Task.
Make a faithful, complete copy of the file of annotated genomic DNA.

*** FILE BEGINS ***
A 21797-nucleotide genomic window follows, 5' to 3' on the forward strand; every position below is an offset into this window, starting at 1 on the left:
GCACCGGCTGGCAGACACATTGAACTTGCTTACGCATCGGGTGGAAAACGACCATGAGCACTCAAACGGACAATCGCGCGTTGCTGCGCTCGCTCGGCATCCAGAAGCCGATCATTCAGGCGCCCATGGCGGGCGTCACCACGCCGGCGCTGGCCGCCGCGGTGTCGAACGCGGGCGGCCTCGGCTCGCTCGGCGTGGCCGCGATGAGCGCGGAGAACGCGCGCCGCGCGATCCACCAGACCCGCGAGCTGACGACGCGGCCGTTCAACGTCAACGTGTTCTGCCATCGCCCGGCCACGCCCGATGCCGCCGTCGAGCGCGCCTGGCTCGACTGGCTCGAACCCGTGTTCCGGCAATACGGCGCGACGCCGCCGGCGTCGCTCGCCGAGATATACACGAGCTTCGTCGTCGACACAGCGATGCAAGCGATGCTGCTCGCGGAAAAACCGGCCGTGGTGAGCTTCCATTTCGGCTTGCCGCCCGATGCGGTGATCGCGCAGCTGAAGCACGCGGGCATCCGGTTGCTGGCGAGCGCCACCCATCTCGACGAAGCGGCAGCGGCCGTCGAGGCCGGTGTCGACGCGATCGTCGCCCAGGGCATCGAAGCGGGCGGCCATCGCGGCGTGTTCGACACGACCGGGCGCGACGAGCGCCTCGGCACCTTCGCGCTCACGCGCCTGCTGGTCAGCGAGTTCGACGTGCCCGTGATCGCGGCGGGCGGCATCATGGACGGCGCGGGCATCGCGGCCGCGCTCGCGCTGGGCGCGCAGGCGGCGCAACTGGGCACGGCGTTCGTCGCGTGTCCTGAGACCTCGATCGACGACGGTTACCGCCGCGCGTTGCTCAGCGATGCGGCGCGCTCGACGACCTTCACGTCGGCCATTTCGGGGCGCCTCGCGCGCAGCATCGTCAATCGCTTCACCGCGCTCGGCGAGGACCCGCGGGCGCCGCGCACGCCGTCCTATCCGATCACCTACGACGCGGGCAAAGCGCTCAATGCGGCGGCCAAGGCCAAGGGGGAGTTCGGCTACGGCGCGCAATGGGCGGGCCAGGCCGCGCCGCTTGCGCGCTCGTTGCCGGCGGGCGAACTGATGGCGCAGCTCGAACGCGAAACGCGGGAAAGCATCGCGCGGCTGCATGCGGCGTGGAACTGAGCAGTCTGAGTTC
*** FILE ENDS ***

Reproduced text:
A 21797-nucleotide genomic window follows, 5' to 3' on the forward strand; every position below is an offset into this window, starting at 1 on the left:
GCACCGGCTGGCAGACACATTGAACTTGCTTACGCATCGGGTGGAAAACGACCATGAGCACTCAAACGGACAATCGCGCGTTGCTGCGCTCGCTCGGCATCCAGAAGCCGATCATTCAGGCGCCCATGGCGGGCGTCACCACGCCGGCGCTGGCCGCCGCGGTGTCGAACGCGGGCGGCCTCGGCTCGCTCGGCGTGGCCGCGATGAGCGCGGAGAACGCGCGCCGCGCGATCCACCAGACCCGCGAGCTGACGACGCGGCCGTTCAACGTCAACGTGTTCTGCCATCGCCCGGCCACGCCCGATGCCGCCGTCGAGCGCGCCTGGCTCGACTGGCTCGAACCCGTGTTCCGGCAATACGGCGCGACGCCGCCGGCGTCGCTCGCCGAGATATACACGAGCTTCGTCGTCGACACAGCGATGCAAGCGATGCTGCTCGCGGAAAAACCGGCCGTGGTGAGCTTCCATTTCGGCTTGCCGCCCGATGCGGTGATCGCGCAGCTGAAGCACGCGGGCATCCGGTTGCTGGCGAGCGCCACCCATCTCGACGAAGCGGCAGCGGCCGTCGAGGCCGGTGTCGACGCGATCGTCGCCCAGGGCATCGAAGCGGGCGGCCATCGCGGCGTGTTCGACACGACCGGGCGCGACGAGCGCCTCGGCACCTTCGCGCTCACGCGCCTGCTGGTCAGCGAGTTCGACGTGCCCGTGATCGCGGCGGGCGGCATCATGGACGGCGCGGGCATCGCGGCCGCGCTCGCGCTGGGCGCGCAGGCGGCGCAACTGGGCACGGCGTTCGTCGCGTGTCCTGAGACCTCGATCGACGACGGTTACCGCCGCGCGTTGCTCAGCGATGCGGCGCGCTCGACGACCTTCACGTCGGCCATTTCGGGGCGCCTCGCGCGCAGCATCGTCAATCGCTTCACCGCGCTCGGCGAGGACCCGCGGGCGCCGCGCACGCCGTCCTATCCGATCACCTACGACGCGGGCAAAGCGCTCAATGCGGCGGCCAAGGCCAAGGGGGAGTTCGGCTACGGCGCGCAATGGGCGGGCCAGGCCGCGCCGCTTGCGCGCTCGTTGCCGGCGGGCGAACTGATGGCGCAGCTCGAACGCGAAACGCGGGAAAGCATCGCGCGGCTGCATGCGGCGTGGAACTGAGCAGTCTGAGTTC